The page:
Philadelphia Eagles safety Quintin Mikell checks the scoreboard against the New York Jets September 1, 2006 at the Meadowlands. The Jets won 20 - 17. (Photo by Al Messerschmidt/Getty Images)
Yesterday, Philadelphia Sports Daily had an interesting interview with Quintin Mikell, in which the veteran safety and Eagles defensive leader spoke about the uncertain position the team has left him in as a free agent. Mikell hopes to resign with Philadelphia, but isn't sure if the team wants him back.
If the Eagles don't lock up a player long-term prior to them hitting the market, the player typically doesn't return. This is especially true of players on the wrong side of 30, who the team would rather replace with younger, less expensive talent. Given that the Eagles already have two young safeties who played admirably in 2010 -- soon-to-be second year players Nate Allen and Kurt Coleman -- and apparently haven't talked to Mikell about an extension already, fans should assume the worst.
Yet not all older free agents are equal, and a number of factors suggest that letting Mikell walk would be a mistake. I talked about some of these issues last August when I predicted that the Eagles would probably negotiate a contract extension with Mikell. Although those reasons clearly weren't enough to convince the Eagles during the season, I still think they should bring their starting strong safety back.
First of all, Mikell's only 30 years old, which isn't bad, at least for a safety. While he's one of the elder statesmen on the team, plenty of defensive backs around the league have productive seasons after the age of 30. Last year, for example, 23 such cornerbacks and safeties started at least 10 games for their teams. It will be tough for him to still be playing when he's Brian Dawkins's age (37), but Mikell should have at least two more good seasons left in him -- especially since he didn't become a starter until he was 27.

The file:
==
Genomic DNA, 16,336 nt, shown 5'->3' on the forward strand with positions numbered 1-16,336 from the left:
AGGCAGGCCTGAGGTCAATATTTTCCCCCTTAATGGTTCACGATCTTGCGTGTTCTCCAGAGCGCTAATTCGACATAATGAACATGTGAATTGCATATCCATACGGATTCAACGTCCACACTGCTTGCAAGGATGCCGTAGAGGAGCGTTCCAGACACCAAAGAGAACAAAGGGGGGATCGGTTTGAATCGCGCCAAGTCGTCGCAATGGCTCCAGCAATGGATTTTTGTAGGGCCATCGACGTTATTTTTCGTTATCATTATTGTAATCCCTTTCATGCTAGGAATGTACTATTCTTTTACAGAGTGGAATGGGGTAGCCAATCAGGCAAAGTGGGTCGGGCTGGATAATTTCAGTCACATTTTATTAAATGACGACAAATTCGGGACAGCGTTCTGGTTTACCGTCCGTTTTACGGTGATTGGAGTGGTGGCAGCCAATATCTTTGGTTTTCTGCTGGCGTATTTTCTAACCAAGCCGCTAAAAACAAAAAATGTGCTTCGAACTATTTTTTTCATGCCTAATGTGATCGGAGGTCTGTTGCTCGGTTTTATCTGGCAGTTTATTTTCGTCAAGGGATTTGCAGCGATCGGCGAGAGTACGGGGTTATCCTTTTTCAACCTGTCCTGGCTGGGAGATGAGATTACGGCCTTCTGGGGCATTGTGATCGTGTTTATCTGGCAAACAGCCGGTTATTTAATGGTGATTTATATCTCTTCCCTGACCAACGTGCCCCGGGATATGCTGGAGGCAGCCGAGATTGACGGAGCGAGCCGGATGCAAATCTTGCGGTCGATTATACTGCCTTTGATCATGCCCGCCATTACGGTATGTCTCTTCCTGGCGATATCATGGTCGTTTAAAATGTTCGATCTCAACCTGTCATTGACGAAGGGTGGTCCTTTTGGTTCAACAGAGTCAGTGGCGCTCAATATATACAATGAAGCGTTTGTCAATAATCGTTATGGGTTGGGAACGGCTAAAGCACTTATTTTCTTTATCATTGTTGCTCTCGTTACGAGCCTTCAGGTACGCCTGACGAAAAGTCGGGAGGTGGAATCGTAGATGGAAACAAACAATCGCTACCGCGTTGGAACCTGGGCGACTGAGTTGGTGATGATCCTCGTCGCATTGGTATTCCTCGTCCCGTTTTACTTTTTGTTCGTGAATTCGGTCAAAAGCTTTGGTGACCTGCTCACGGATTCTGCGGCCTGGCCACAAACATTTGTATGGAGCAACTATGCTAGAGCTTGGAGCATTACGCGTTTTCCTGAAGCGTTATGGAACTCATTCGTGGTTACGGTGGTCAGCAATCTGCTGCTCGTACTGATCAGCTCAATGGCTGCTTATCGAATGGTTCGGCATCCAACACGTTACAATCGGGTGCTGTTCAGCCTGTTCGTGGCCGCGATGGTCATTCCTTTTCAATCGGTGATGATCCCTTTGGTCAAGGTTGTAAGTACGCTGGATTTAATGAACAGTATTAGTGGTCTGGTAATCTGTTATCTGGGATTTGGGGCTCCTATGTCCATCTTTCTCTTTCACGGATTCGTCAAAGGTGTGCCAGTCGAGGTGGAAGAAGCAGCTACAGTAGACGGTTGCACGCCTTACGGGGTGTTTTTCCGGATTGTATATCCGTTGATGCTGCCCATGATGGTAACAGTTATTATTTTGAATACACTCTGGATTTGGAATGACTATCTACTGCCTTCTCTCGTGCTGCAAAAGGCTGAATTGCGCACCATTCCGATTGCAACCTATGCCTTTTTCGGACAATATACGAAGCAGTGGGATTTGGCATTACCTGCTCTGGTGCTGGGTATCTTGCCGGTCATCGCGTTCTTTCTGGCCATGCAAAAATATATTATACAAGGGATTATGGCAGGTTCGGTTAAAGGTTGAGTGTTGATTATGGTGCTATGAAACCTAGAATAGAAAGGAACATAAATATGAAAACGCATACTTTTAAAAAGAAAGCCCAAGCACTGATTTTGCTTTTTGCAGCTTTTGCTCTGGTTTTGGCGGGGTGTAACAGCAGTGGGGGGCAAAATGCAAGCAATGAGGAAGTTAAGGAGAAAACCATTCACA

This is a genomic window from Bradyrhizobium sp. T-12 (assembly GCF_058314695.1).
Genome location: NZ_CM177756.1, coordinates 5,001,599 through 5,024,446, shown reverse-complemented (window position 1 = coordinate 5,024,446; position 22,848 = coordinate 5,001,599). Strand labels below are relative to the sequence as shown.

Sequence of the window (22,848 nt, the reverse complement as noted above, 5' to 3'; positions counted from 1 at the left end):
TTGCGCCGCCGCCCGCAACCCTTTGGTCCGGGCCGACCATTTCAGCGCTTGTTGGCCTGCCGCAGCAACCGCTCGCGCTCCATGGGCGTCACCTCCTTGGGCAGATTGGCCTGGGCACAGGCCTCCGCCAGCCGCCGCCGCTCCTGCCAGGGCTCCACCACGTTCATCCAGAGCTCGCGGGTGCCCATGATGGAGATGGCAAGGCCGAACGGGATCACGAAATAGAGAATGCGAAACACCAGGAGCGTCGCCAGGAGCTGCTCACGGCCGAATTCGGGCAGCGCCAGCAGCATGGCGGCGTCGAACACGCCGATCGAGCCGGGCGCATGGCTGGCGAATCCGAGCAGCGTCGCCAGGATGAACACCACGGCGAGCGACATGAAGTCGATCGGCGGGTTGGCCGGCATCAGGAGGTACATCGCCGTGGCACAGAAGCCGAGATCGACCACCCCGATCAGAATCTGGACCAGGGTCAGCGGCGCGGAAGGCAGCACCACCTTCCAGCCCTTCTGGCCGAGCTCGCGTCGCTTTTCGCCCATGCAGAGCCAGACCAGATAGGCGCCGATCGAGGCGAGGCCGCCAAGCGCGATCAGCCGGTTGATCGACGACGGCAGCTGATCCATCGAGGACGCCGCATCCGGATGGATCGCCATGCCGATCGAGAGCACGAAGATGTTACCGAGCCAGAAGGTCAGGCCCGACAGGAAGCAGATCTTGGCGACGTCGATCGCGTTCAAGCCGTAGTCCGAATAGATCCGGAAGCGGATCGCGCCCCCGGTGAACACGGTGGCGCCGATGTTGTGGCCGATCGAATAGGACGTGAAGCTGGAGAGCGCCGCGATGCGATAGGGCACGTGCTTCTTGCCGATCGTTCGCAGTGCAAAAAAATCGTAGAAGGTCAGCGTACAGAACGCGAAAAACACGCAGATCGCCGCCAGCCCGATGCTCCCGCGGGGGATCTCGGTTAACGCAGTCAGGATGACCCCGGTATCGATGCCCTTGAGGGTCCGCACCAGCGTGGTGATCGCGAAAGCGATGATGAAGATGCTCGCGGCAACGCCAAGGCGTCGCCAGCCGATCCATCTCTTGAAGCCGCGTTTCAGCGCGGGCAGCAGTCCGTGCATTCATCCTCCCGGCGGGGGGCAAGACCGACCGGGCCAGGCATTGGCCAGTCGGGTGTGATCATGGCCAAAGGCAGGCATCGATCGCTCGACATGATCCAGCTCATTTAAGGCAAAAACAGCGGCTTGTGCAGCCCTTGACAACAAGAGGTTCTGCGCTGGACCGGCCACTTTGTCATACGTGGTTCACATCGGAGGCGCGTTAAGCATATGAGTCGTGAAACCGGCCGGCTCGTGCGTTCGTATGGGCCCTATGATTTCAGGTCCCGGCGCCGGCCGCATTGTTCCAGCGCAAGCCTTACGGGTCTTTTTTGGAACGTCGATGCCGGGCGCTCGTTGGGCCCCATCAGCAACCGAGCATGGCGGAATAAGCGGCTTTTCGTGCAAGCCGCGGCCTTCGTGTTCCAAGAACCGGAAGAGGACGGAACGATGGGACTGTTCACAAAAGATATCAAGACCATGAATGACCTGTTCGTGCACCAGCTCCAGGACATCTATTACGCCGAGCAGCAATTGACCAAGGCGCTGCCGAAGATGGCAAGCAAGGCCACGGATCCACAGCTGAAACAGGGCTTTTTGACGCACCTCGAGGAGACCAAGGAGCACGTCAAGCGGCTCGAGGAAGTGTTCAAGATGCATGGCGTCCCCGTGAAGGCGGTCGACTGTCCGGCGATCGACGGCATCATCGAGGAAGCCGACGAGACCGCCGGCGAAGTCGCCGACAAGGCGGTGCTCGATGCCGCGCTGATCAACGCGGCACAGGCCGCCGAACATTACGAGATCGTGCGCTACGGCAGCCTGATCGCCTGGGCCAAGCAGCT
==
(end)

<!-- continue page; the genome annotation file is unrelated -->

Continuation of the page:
I also mentioned last year that Mikell likely won't need to be given a big-time contract extension. Mikell's recent quotes suggest that he's willing to take a hometown discount out of loyalty. Plus, despite his one Pro Bowl selection, he isn't considered a star by anyone around the league.
Finally, while Mikell may not be absolutely necessary anymore with the emergence of the younger players, he would provide a important stability to the defensive backfield. Allen is coming off a season-ending torn patellar tendon injury and Coleman has only three career starts under his belt. You can't count on either of them to step up as bona fide starters for 2011 and beyond. With that in mind, why not solidify that spot for the next two years with a relatively inexpensive Pro Bowler?
As I said at the beginning, I think the signs pointing to Mikell starting in a different uniform next year are too strong to overcome. His age doesn't fit with general youth movement on the defense, which is getting retooled schematically anyway. And if Joe Banner and company haven't reached out to Mikell by now, they probably never will.
Still, there's always hope.